As the stadium filled with supporters from both sides my excitement grew. Chants for Liverpool’s talisman Mohamed Salah were quickly drowned out by raucous Brazilian fans an hour before the game had even started. Flamengo were underdogs but they didn’t care, in a one off match anything could happen and to be crowned champions of club football is grand title that most in the game would like to attain.
Before I took my seat on the touchline, I snapped Salah as he walked onto the pitch, Liverpool manager Jürgen Klopp taking his place in the dugout and the team photos.
The speed of the game was unlike any I had shot before and it took a few minutes for me to become accustomed to the pace. The attacking triumvirate of Salah, Roberto Firmino and Sade Mane burst into pockets of space as they sought a first half goal while full backs, Trent Alexander-Arnold and Andy Robertson, were a thorn in the Flamengo defence as they tried to get the better of veteran defenders Rafinha and Felipe Luis.
Despite an intense start the game fizzled out, with few clear cut chances but plenty of possession in midfield. I had obtained some decent photos of tackles and shots at goal but was lacking the game defining imagery all sports photographers crave.
Liverpool thought they had a penalty after Mane was tripped by Rafinha at the other end of the pitch. The photographer sat next to me leapt out of his chair and ran down the touchline with his camera, ignoring FIFA officials angrily gesticulating for him to return to his spot. After a VAR check, the foul was deemed to be out of the area and the penalty decision overruled, the photographer ran back to his seat without capturing the decisive moment he envisioned.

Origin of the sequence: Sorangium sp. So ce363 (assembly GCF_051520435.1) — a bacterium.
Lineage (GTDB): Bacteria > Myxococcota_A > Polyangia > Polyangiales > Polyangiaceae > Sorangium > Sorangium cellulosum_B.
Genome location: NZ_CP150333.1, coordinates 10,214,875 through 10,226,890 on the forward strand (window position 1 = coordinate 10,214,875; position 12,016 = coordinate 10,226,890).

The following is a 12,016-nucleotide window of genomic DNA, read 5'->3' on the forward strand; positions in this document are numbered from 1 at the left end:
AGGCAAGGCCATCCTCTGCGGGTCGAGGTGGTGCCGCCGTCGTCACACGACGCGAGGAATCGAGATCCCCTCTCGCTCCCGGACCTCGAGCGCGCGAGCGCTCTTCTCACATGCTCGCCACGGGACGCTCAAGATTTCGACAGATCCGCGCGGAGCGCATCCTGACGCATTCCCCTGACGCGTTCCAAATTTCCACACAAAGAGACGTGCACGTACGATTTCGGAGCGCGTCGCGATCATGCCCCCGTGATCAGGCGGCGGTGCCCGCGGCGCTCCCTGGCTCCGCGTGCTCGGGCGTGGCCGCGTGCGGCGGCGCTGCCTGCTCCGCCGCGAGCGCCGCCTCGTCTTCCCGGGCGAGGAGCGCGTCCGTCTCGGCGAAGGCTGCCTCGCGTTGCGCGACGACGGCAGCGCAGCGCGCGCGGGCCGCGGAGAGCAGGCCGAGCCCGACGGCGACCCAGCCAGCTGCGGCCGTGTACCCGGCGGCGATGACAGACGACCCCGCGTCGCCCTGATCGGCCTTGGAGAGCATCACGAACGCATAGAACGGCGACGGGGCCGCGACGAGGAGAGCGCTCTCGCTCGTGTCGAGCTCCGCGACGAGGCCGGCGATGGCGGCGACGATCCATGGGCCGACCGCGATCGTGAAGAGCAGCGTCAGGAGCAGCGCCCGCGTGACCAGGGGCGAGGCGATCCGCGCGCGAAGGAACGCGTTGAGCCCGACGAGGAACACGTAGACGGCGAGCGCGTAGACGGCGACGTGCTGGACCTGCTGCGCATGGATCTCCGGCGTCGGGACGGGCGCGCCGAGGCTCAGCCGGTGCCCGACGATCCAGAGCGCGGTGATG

The second half peaked and faltered and the referee blew his whistle for full time. Another 30 minutes football were to follow and if there was still no winner, penalties would decide the world champions of club football.
The photographer mentioned above and I were about to have a slice of good fortune, a seminal moment in the game at our end. Flamengo had an attack thwarted by Liverpool captain Jordan Henderson who opened the opposition defence with a delightful through ball to Mane. The Senegalese international intelligently twisted his body to play in Firmino who was running into space. The Brazilian shimmied past Rafinha and struck cleanly into the goal as defenders rushed back to block the shot in vain. He ripped his shirt off and flexed his muscular physique as he made his way towards the sidelines where he was mobbed by his teammates who had rushed towards him to celebrate. And all of this happened in front of me. The speedy autofocus of the 200mm f2 allowed me to capture the strike and celebration, I had got what I wanted and perhaps a bit more.
Flamengo huffed and puffed but couldn’t find a breakthrough in the second half of extra time. Liverpool were crowned winners of the FIFA Club World Cup without the need for penalties.
To be a bit different I decided to shoot the trophy ceremony with the 200mm f2 instead of a wider angle lens. My photo of Liverpool captain Jordan Henderson lifting the cup with an expression of sheer joy sold to a number of news outlets.
My first major football tournament presented great challenges, demanding the most of my technical ability, framing and gear. My pictures and sales from these games would not have been possible without shooting the less glamorous Qatar Stars League matches where I learned the basics and improved gradually. The Fujifilm cameras and lenses I used stepped up to the challenge of elite sports action, a field dominated by more expensive Canon and Nikon DSLRs. I cannot wait to shoot another event of this ilk and when I do I will surely be accompanied by my Fujis.